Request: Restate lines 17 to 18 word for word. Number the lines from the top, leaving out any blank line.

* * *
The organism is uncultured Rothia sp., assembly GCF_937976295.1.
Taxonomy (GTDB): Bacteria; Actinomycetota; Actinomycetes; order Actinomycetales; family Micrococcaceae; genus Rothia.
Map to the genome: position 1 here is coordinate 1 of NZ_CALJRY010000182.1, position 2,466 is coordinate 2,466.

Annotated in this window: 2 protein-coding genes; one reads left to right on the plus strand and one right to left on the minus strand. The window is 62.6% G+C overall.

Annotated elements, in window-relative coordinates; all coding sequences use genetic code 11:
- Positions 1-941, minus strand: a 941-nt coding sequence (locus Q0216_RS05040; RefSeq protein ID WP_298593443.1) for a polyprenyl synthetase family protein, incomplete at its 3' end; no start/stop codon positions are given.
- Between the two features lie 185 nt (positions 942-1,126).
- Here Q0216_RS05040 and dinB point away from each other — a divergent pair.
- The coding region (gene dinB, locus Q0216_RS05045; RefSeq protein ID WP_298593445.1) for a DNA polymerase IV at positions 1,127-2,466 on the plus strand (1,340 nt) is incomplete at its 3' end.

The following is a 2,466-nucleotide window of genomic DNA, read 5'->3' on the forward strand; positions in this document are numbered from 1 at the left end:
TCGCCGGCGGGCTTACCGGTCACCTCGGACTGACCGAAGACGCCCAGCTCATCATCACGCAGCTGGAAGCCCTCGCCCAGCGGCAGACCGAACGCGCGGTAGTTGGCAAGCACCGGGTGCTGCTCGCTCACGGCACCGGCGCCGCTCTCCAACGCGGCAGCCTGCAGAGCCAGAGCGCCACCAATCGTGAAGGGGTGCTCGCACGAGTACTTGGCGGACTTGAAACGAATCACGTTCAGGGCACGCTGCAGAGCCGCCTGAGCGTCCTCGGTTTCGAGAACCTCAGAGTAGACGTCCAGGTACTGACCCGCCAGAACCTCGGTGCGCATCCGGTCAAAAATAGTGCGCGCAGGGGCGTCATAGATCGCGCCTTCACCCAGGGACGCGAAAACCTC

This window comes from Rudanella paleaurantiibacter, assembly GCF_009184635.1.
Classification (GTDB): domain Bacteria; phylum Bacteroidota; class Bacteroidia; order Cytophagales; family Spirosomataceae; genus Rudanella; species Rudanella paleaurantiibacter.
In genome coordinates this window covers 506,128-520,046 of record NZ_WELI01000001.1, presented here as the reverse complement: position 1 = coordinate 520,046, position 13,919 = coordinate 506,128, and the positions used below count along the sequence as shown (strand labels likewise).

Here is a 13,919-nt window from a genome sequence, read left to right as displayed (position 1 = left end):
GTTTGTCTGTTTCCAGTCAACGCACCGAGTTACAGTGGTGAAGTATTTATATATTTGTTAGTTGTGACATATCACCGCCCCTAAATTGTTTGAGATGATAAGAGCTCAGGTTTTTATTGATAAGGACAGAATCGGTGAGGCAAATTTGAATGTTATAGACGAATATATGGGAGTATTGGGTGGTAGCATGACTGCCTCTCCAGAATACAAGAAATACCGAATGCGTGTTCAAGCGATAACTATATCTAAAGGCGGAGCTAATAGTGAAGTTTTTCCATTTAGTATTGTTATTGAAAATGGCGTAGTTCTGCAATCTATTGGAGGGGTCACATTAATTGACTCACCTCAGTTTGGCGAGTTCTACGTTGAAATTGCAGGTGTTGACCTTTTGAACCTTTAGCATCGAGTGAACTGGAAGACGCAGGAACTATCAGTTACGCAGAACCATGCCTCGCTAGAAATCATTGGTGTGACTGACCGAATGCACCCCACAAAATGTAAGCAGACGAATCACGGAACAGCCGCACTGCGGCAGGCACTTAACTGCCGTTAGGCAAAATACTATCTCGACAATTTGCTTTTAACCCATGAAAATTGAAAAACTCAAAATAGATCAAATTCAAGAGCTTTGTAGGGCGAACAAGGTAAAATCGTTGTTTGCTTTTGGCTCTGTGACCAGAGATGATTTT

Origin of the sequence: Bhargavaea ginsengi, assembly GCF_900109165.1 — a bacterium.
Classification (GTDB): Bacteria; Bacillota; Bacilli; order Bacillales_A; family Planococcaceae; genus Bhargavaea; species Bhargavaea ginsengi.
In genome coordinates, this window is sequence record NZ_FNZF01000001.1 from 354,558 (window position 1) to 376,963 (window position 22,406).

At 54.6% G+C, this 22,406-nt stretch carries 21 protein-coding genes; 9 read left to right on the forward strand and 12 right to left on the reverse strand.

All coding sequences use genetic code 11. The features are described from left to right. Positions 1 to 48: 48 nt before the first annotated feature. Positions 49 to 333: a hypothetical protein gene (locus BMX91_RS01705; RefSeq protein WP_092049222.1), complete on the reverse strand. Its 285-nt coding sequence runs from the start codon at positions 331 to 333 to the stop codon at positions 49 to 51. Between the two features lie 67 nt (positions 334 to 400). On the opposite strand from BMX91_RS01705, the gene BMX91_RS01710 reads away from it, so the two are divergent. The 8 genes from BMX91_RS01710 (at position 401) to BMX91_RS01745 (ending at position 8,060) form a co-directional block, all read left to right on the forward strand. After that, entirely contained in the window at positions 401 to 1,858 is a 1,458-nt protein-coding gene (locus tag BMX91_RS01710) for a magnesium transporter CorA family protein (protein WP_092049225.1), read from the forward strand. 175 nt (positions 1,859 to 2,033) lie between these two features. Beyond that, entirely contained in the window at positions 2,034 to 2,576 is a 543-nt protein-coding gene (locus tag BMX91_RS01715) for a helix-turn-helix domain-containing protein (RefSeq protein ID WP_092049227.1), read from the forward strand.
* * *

Origin of the sequence: Bhargavaea ginsengi, assembly GCF_900109165.1 — a bacterium.
Classification (GTDB): Bacteria; Bacillota; Bacilli; order Bacillales_A; family Planococcaceae; genus Bhargavaea; species Bhargavaea ginsengi.